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Title: Letter from William R. Davie to John Haywood, June 9, 1805: Electronic Edition.
Author: Davie, William Richardson, 1756-1820
Funding from the University Library, University of North Carolina at Chapel Hill supported the electronic publication of this title.
Text transcribed by Bari Helms
Images scanned by Sarah Ficke
Text encoded by Brian Dietz
First Edition, 2005
Size of electronic edition: ca. 11K
Publisher: The University Library, University of North Carolina at Chapel Hill
Chapel Hill, North Carolina
© This work is the property of the University of North Carolina at Chapel Hill. It may be used freely by individuals for research, teaching and personal use as long as this statement of availability is included in the text
The electronic edition is a part of the University of North Carolina at Chapel Hill digital library, Documenting the American South.
Languages used in the text: English
Revision history:
2005-10-25, Brian Dietz finished TEI/XML encoding.
Title of collection: University of North Carolina Papers (#40005), University Archives, University of North Carolina at Chapel Hill
Title of document: Letter from William R. Davie to John Haywood, June 9, 1805
Author: W. R. Davie
Description: 3 pages, 4 page images
Note: Call number 40005 (University Archives, University of North Carolina at Chapel Hill)
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Letter from William R. Davie to John Haywood , June 9, 1805
Davie, William Richardson, 1756-1820

Page 1
Halifax June 9h 1805

Dear Sir

I returned here from So Carolina on the 5h & had the pleasure to find your letter of the 16h of April, and thank you for your kind concern respecting my Health. I have now again been two months on the road, and return perfectly worn down. My constitution cannot now bear the degree of suffering, precaution and incessant toil, which when I enjoyed youth and health only gave me spirits and pleasure. Every thing must yield to time, and I have submitted with as good a grace as possible. My plan of life is to be completely changed, and more measures which are to lead me to a Repose I have long sighed for, and which in becoming every day more necessary for me are to commence this fall. My plan involves some painful sacrifice, but they are necessary and indispensable. A separation from friends to whom my heart has been tenderly attached for many years is among the most painful of all these; I anticipate it, I feel it as a prelude to that last separation to which the laws of our Nature compel us all to submit. About the illegible of November I propose to set out for South Carolina with a view to reside permanently on my Estate there; whether I shall pass thro' Raleigh or go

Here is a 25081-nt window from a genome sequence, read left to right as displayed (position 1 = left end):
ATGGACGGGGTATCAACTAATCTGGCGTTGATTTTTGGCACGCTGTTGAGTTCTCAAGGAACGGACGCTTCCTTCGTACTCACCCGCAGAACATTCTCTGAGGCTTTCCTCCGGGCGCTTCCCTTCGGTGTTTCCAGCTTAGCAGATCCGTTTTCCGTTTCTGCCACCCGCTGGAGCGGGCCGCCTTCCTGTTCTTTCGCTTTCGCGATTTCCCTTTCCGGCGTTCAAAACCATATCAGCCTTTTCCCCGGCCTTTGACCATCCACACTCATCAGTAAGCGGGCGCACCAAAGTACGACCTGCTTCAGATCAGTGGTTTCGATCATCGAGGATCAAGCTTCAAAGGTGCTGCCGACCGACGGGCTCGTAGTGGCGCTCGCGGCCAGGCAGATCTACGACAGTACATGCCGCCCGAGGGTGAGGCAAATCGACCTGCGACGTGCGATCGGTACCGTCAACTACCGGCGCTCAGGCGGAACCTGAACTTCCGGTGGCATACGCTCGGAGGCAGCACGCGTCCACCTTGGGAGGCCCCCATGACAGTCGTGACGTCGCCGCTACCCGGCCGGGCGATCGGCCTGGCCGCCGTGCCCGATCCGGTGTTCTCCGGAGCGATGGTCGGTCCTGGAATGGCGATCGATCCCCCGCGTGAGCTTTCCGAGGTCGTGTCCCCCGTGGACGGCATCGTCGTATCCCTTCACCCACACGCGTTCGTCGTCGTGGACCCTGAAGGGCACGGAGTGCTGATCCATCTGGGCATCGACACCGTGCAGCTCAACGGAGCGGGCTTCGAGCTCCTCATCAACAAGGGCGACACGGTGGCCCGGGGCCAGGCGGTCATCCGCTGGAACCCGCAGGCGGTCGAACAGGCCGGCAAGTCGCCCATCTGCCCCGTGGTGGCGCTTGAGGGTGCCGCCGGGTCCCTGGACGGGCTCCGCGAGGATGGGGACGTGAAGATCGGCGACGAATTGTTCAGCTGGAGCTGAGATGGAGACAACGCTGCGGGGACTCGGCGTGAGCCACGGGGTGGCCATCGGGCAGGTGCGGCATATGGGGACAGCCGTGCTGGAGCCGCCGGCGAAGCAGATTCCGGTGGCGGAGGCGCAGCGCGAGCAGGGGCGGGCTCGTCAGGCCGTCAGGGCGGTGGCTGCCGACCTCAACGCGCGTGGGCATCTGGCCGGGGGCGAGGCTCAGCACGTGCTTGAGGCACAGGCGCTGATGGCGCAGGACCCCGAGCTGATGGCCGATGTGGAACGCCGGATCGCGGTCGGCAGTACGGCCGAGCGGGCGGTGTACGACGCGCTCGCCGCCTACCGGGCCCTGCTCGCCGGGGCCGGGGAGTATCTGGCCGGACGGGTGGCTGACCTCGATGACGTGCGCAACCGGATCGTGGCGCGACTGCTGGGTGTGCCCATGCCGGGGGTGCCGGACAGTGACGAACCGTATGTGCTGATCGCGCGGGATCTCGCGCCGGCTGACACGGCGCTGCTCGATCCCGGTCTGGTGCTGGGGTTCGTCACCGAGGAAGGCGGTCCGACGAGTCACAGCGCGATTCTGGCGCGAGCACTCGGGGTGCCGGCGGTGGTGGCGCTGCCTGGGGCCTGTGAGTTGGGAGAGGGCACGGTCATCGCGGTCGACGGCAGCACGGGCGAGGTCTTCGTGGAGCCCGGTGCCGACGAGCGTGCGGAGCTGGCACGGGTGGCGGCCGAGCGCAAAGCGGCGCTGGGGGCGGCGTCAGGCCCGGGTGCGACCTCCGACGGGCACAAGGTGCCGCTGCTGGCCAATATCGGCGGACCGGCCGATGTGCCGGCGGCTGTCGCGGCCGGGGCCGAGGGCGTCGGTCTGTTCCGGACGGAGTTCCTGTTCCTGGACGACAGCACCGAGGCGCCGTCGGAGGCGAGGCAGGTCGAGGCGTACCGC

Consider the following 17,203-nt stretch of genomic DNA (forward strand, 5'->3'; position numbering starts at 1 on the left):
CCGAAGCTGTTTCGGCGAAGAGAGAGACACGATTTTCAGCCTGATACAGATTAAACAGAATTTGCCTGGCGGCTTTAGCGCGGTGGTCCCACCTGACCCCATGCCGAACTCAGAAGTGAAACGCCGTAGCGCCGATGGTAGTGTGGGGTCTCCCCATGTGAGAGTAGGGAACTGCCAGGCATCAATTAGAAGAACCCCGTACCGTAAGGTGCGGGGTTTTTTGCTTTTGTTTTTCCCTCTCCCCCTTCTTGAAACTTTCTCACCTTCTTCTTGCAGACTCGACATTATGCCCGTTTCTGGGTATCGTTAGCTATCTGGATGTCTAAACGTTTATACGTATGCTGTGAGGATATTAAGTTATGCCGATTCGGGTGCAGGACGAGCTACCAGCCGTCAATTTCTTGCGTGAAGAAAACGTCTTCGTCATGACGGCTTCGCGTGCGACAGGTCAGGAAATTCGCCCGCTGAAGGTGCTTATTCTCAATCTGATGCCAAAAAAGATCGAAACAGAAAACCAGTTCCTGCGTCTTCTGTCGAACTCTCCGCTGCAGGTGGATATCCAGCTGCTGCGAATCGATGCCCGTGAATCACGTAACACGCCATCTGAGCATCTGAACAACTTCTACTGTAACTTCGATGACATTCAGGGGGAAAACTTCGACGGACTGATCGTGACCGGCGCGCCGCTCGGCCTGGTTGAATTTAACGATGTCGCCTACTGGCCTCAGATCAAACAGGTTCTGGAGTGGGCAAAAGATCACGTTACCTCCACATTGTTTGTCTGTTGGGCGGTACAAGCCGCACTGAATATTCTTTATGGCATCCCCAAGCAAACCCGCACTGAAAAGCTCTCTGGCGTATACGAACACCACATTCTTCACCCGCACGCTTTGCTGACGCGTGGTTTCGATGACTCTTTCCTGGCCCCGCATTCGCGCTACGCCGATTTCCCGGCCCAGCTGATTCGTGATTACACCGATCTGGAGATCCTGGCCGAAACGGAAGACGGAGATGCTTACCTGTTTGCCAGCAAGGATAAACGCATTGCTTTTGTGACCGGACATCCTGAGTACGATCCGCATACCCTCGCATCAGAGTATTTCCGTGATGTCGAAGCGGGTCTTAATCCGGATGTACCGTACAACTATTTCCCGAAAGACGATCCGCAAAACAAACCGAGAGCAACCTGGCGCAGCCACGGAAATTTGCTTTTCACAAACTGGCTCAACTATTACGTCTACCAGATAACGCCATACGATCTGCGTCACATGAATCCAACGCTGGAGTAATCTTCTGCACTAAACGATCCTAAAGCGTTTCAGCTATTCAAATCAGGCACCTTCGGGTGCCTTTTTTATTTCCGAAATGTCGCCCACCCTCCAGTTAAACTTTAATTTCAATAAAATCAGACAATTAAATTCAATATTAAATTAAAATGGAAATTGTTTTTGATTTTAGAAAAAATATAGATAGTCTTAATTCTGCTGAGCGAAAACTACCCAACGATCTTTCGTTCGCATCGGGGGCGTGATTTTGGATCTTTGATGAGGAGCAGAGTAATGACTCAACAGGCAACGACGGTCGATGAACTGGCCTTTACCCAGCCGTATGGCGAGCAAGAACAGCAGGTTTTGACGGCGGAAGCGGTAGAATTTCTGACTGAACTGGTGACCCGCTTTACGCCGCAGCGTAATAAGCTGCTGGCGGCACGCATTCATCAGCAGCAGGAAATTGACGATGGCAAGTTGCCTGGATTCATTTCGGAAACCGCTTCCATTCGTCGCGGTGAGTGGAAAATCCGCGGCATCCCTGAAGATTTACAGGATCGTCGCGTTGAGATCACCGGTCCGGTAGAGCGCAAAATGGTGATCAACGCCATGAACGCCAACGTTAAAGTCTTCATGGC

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by the Ridge, is not yet decided. If I take the former route I shall then have the pleasure of seeing you once more.
I expected to be at the University at Commencement, but I am obliged to carry my second daughter to Salem about the 25th of July, the time the superintendent has fixed for her reception, and in my situation, you will easily perceive, two journies cannot be made. The situation of the University is a distressing one, and the more so, as it is not likely to be soon capable of any remedy, being the necessary consequence of Legislative hostility to the Institution. The friends of science in the other states regard the people of North Carolina as a sort of Semi-Barbarians, among whom neither learning, virtue, nor men of science possess any estimation. The conduct of the Legislature for several years past has stamped this character on the state and it will take a long course of time, and contrary conduct and policy to efface the impression.
In South Carolina a professorship is more eagerly canvassed for than a secretaryship in the Government of the U.S., the consequence of that liberal spirit which has been displayed by their assembly; a fair, a handsome, and permanent inducement of the office of the Institution, they voted $10,000 to purchase a Library and Philosophical apparatus. What a contrast!! Poor No Carolina!
As to procuring a professor of languages, I can only advise that the enquiry should be kept up, and as much of this as possible thrown upon the President, who indeed is

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[the] proper person to make the choice of inferior officers as the whole responsibility in the management of the Institution turns personally upon him.
I wrote to you last about the 9h of February, I don't know whether you recd. the letter, it was intended to go by Mr. Cowen, and missed that conveyance, and was I believe put into the post office. Adieu my dear friend, and be assured you possess the warmest affections of my heart.

P.S. The above letter contained Gen. Jones recets for you. write me if you got it.

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